By Cara Sulieman
SHOCKED colleagues of a cyclist who was killed in a tragic road accident at the weekend paid tribute to a “charismatic” and “popular” man today.
Workmates of the 37-year-old spoke of their “shock and disbelief” at his death.
Dr Tourlas had worked at London-based software consultancy firm Adelard since 2003 and moved to the capital about a year ago.
Robin Bloomfield who co-founded the business, said: “I think we are all in shock.
“We are a small company of 14 staff and the news has reached everyone in the firm.
“Total disbelief is how I would describe it.”
Dr Tourlas was a senior consultant with the firm and was involved with safety work in the defence and nuclear sectors.
He commuted from London to Edinburgh once a fortnight and colleagues said he was a keen cyclist, walker and amateur chef with a passion for Japanese food.
Fellow consultant Daniel Sheridan said his friend was “much missed” every time he returned to Edinburgh, saying that the “atmosphere in the office changed completely” when he was gone.
Mr Sheridan said: “He was a lively, energetic person and always had a story to tell or a joke to make and his enthusiasm for life was infectious.
“Only Kostas could persuade us all to leave work on time and accompany him to the pub.
“He will be missed by all of us.”
There are plans to create a scholarship fund in honour of Dr Tourlas with Edinburgh University where the software analyst studied and worked.
Senior lecturer Stuart Anderson worked closely with Dr Tourlas and praised the “fun-loving” but “serious” student.
Mr Anderson said: “Kostas was pretty academic but always fun-loving.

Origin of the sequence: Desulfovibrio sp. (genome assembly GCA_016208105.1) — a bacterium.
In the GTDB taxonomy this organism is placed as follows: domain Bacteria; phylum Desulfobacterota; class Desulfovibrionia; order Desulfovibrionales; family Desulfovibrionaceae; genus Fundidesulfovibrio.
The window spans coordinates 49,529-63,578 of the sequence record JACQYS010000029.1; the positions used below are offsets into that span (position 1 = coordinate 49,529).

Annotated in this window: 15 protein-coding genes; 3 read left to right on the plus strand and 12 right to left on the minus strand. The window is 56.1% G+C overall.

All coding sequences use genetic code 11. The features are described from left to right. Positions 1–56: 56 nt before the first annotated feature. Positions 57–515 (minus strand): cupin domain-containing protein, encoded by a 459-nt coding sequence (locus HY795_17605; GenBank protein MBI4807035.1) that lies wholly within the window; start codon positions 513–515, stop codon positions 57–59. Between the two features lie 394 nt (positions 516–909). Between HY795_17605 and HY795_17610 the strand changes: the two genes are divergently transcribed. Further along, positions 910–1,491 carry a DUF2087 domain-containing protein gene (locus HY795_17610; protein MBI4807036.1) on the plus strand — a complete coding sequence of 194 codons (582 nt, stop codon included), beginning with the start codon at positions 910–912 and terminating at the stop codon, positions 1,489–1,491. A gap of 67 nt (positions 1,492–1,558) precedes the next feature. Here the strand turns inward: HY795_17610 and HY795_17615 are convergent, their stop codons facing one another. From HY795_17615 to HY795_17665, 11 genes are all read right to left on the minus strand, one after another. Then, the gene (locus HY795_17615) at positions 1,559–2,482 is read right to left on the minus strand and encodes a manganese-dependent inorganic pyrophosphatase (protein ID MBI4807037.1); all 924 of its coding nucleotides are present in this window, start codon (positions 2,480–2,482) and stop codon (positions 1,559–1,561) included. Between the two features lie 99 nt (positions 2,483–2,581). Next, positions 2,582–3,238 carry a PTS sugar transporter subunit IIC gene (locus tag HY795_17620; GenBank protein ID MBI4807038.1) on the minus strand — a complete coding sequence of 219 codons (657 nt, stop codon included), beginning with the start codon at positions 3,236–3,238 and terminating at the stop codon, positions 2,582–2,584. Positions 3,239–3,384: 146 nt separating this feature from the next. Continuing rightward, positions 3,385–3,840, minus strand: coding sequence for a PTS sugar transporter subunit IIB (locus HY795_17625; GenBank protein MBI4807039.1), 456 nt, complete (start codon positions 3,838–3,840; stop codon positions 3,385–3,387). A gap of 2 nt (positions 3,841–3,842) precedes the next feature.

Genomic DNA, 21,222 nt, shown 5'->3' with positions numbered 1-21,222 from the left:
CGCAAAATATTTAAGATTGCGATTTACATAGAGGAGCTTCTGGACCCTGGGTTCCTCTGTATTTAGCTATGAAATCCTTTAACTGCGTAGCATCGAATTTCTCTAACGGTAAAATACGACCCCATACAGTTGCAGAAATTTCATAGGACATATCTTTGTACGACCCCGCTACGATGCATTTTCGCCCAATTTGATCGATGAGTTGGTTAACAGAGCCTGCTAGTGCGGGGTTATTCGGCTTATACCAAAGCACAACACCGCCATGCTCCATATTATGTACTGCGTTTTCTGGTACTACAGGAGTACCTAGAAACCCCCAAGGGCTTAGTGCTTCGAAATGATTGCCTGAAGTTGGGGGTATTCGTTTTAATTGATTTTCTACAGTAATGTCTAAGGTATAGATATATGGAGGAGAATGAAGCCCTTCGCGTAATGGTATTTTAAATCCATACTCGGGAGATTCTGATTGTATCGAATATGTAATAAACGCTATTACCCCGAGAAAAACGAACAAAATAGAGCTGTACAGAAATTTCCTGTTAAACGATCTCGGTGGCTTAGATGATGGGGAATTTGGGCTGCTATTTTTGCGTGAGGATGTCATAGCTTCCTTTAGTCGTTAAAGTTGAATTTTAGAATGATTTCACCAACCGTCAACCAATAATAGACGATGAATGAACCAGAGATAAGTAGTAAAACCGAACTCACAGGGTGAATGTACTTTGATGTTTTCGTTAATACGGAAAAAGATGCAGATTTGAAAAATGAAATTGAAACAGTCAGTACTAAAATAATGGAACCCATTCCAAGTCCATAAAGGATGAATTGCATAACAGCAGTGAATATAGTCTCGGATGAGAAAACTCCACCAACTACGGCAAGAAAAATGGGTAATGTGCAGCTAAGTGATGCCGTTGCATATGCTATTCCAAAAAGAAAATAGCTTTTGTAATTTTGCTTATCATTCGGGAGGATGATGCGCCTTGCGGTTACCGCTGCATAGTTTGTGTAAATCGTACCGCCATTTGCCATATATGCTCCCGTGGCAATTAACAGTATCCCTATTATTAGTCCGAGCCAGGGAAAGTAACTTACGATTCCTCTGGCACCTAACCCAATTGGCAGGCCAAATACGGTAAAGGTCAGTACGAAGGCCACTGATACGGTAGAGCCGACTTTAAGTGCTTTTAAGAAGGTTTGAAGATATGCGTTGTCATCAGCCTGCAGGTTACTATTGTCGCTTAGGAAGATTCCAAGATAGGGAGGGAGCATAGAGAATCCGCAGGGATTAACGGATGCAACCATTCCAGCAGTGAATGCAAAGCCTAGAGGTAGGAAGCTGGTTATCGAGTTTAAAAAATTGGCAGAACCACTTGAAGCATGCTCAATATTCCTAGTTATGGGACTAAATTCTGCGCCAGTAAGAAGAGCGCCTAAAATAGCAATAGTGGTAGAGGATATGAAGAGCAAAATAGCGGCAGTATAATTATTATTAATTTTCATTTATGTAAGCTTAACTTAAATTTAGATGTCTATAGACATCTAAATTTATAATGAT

“I met him in 1996 when he came to do his Masters programme.
“He stayed on and did his PhD with me in 2001 and after graduating we worked on a research project together.
“He was a very talented guy and (his death) is a real waste.
“When he went to London he really missed Scotland and used to listen to Radio Scotland on the internet.
“As a consequence when he came back he had acquired the most phenomenal West of Scotland accent. It was a (blend of) Greek and west of Scotland.
“The first time I heard it you could have knocked me down with a feather.”
Mr Anderson added that many of the university staff who knew Dr Tourlas were “absolutely devastated”.
He said: “It’s unbelievable.
“I got an e-mail from him last Thursday and we were going to meet yesterday so I was expecting to see him.
“It was a complete shock when heard that he had died.
“There’s quite a lot of people around here that knew him and everyone is absolutely devastated that he is gone just like that.
“He was a really lively colleague.”
Dr Tourlas’ family today issued a touching tribute, saying his “absence will be felt forever”.
The statement – issued through police – paid tribute to a “down-to-earth” man who made his family “very proud”.
They said: “While Kostas came across as down-to-earth and saw his achievements as normal, his family knew him as a person who was determined to lead a successful life and were always very proud of him.
“Although originally from Greece, Kostas quickly became a naturalised Scot and eventually adopted dual Greek and British citizenship.
“He was proud of his Greek roots and equally as proud of his new Scottish roots.
“Over the last couple of years, he had found deep happiness and love with his partner, with whom he could share, in particular, his passion for the outdoors and exploration of Scottish history and culture.
“He was professional, hard-working and dedicated. The loss is immeasurable.
“There are countless people who will miss him. His personality could fill a room and his absence will be felt forever.”
Andrzej Stankiewicz, 42, appeared on petition at Edinburgh Sheriff Court on Monday charged with causing Dr Tourlas’ death by dangerous driving while allegedly drunk.
He made no plea or declaration and was remanded in custody to appear at a later date.